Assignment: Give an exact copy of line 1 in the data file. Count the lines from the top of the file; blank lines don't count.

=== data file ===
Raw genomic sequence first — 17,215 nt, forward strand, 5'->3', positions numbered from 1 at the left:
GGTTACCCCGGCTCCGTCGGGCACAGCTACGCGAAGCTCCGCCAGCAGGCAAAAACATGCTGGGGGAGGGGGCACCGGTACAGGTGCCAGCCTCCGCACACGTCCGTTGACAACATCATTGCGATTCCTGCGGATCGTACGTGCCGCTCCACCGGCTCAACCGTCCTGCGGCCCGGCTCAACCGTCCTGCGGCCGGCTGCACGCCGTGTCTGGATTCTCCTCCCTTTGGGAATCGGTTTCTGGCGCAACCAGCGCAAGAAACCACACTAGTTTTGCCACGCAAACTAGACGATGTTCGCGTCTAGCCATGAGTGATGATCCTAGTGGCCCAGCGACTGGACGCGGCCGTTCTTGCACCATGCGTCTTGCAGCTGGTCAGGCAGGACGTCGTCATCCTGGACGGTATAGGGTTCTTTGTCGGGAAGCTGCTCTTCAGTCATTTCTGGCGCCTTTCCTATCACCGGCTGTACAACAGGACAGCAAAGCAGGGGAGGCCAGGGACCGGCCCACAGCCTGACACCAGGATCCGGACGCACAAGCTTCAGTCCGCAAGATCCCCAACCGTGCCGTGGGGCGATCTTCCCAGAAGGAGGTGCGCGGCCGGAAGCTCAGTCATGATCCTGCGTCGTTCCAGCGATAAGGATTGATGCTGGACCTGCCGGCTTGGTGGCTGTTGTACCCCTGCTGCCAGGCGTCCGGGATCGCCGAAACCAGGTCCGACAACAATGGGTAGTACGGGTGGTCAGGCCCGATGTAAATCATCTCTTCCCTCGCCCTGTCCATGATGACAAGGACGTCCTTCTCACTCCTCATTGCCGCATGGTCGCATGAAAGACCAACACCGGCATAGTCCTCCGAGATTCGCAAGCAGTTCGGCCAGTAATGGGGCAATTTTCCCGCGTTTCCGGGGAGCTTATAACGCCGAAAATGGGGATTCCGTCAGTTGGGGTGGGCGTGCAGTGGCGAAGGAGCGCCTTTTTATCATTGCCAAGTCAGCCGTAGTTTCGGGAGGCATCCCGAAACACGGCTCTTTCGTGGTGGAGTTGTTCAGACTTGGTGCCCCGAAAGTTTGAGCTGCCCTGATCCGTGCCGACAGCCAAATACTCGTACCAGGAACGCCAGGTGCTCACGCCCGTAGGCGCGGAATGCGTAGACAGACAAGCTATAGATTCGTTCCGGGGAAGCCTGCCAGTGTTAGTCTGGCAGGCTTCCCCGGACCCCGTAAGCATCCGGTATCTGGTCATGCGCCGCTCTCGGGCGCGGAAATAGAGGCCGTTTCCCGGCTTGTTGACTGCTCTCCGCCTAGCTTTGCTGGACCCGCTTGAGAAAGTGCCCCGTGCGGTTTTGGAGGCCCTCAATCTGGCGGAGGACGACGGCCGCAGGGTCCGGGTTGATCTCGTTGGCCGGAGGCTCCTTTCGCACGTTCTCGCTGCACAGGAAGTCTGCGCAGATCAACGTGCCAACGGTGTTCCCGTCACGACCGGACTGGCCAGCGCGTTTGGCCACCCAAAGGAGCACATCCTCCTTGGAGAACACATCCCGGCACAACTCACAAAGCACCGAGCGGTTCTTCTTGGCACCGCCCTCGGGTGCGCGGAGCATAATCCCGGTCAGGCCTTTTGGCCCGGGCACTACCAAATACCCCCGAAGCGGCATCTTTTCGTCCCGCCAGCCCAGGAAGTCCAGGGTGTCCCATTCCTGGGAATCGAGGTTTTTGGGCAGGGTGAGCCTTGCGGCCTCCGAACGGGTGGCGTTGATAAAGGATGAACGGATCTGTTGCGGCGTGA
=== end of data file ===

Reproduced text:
Raw genomic sequence first — 17,215 nt, forward strand, 5'->3', positions numbered from 1 at the left: